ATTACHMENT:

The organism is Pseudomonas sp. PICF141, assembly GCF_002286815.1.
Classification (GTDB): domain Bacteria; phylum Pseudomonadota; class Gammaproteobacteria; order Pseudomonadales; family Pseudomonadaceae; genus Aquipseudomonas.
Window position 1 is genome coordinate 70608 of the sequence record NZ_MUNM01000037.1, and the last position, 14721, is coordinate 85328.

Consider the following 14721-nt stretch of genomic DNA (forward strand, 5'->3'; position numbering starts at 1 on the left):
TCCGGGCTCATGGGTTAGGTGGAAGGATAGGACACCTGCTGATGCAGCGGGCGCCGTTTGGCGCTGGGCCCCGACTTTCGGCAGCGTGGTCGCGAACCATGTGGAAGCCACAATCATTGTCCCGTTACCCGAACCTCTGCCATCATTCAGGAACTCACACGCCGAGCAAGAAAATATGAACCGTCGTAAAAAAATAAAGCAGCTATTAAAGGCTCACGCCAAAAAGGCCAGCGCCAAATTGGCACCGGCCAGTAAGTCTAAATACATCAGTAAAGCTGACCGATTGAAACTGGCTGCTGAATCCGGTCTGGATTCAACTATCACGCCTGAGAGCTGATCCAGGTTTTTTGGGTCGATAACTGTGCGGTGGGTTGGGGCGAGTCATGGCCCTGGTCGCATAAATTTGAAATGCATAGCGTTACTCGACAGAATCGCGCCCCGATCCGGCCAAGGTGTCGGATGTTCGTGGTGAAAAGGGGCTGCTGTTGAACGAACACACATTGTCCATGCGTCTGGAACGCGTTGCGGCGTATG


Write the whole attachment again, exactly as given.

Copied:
The organism is Pseudomonas sp. PICF141, assembly GCF_002286815.1.
Classification (GTDB): domain Bacteria; phylum Pseudomonadota; class Gammaproteobacteria; order Pseudomonadales; family Pseudomonadaceae; genus Aquipseudomonas.
Window position 1 is genome coordinate 70608 of the sequence record NZ_MUNM01000037.1, and the last position, 14721, is coordinate 85328.

Consider the following 14721-nt stretch of genomic DNA (forward strand, 5'->3'; position numbering starts at 1 on the left):
TCCGGGCTCATGGGTTAGGTGGAAGGATAGGACACCTGCTGATGCAGCGGGCGCCGTTTGGCGCTGGGCCCCGACTTTCGGCAGCGTGGTCGCGAACCATGTGGAAGCCACAATCATTGTCCCGTTACCCGAACCTCTGCCATCATTCAGGAACTCACACGCCGAGCAAGAAAATATGAACCGTCGTAAAAAAATAAAGCAGCTATTAAAGGCTCACGCCAAAAAGGCCAGCGCCAAATTGGCACCGGCCAGTAAGTCTAAATACATCAGTAAAGCTGACCGATTGAAACTGGCTGCTGAATCCGGTCTGGATTCAACTATCACGCCTGAGAGCTGATCCAGGTTTTTTGGGTCGATAACTGTGCGGTGGGTTGGGGCGAGTCATGGCCCTGGTCGCATAAATTTGAAATGCATAGCGTTACTCGACAGAATCGCGCCCCGATCCGGCCAAGGTGTCGGATGTTCGTGGTGAAAAGGGGCTGCTGTTGAACGAACACACATTGTCCATGCGTCTGGAACGCGTTGCGGCGTATG